'solar_system' photo (c) 2006, Kabsik Park - license: http://creativecommons.org/licenses/by/2.0/

If I’m teaching a Geography class to English Language Learners, or a straight English class to Beginning or Intermediate English Language Learners, I will teach a series of units that begin with Planets and Space; then go to the Earth and its continents; next to our country; then to our state; next to our city; and then, finally, to our neighborhood.

The Essential Question that guides this series is “Where Do We Live?”

I thought readers of this blog might be interested in several “The Best” lists sharing the websites I use to support these studies, and so I’m starting off with The Best Sites For Learning About Planets & Space.

As in all my lists, the criteria for a site to be here include that it must be accessible to English Language Learners and providing engaging content: I haven’t listed these sites in any order of preference.

Here they are:

The Starchild site from NASA has several excellent pages that provide images, text, and audio support. They include ones on the Solar System, the Universe, what they call Space Stuff. and short biographies of space pioneers.

A neat interactive exercise where students can Design A Satellite.

The Language Guide page on Space-related words.

iPlanetarium has a nice interactive guide to the Solar System that gives basic information in an engaging way.

Speaking of the International Space Station, The New York Times has a nice interactive timeline called “Assembling The International Space Station.” USA Today has a similar graphic.

The BBC has a good series of videos reviewing NASA’s Fifty Years In Space.

The New York Times has an interactive graphic about the future of space travel, as well as a slideshow on the same subject.

Learn more about space travel at McDougal Littell’s Animated History of The Space Program. Be sure to click on the lower left hand corner to see the words that are spoken, and use the menu on the upper right to explore all the great activities.

How Stuff Works has a bunch of short videos on space travel.

Brainpop has a couple of excellent movies, but you have to pay for a subscription (usually) to view them. You can also get a free trial easily. The movies are on the Apollo Project and the International Space Station.

Enchanted Learning has a couple of decent astronaut clozes that have to be printed out (or, as I have students in my U.S. History class do, just copy and paste into their blog)  — one on  John Glenn and the other on  Sally Ride.

Here’s a good textbook exercise on the first Moon Landing.

U.S. Citizenship Podcast just wrote about an an excellent Voice of America Special English series on The History of The U.S. Space Program. These are great for English Language Learners — the language is simple and there’s audio support for the text.

Sizing Up The Universe is a neat interactive from the Smithsonian that does a very good job at helping users gain an understanding of how big planets and moons really are.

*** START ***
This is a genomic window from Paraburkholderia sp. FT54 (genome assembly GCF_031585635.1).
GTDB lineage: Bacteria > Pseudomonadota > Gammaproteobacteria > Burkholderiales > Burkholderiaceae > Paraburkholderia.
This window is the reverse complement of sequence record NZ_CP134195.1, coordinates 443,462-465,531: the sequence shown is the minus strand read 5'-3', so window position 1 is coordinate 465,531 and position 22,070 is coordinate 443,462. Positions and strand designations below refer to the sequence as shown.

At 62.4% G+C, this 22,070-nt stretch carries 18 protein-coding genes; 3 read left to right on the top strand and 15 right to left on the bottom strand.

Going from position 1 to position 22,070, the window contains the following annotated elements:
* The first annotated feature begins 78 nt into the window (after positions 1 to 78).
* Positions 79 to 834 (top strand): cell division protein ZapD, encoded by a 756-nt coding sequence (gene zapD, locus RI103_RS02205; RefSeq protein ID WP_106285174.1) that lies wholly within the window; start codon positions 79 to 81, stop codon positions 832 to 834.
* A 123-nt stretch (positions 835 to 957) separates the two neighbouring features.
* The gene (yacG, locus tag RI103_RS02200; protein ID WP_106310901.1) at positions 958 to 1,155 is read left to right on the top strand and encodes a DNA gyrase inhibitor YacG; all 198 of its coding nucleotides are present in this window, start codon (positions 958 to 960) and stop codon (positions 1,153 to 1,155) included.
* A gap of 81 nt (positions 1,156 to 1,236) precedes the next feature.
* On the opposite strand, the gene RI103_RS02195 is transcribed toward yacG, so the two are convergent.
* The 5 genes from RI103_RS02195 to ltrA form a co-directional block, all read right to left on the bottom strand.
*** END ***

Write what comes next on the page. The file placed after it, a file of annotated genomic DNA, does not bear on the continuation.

“In pictures: The early days of spaceflight” is a slideshow from the BBC.

This is a pretty impressive two minute video showing a visual history of Space Walks:

Top 10 Strange Objects Sent into Space is a slideshow from TIME.

Ology — Astronomy

Deconstructing The ISS is a neat interactive about the International Space Station from The Washington Post.

How Big Is Space? is an impressive interactive from The BBC exploring our solar system.

How to put a human on Mars is from the BBC.

Updated! Zoomable Poster Now Shows Off 54 Years Of Space Exploration is from Universe Today.

The Online Star Register takes you a virtual tour of outer space. It’s pretty impressive, especially if you click “Take A Tour” at the top. I like it better than Google’s Sky site.

NASA Space Place is good site sponsored by…NASA.

It has lots of very accessible info about all things space-related and, with a click on the globe on the top right of the English or Spanish page, it will take you to the version in the other language.


Here’s how Smithsonian Magazine describes NASA’s new “Exoplanet Travel Bureau”:

NASA has launched the Exoplanet Travel Bureau, a visualization tool that allows users to explore the surfaces of three exoplanets: Kepler-16b, Kepler-186f, and TRAPPIST-1e. The 360-degree visualizations, which can be seen on your computer, phone, tablet or using a virtual reality headset, are artists’ renderings—there are no photographic images of these planets, so the graphics are based on hypotheticals. You can change the scene by adding or subtracting hypothetical atmospheres, creating skies, clouds and weather.

The First Photos Taken of Every Planet in Our Solar System is from The New Republic.

Solar System Atlas is an interactive from Esri.

Solar System Exploration is from NASA.

If you found this list helpful, you might want to see the other seven hundred-plus ones, too.

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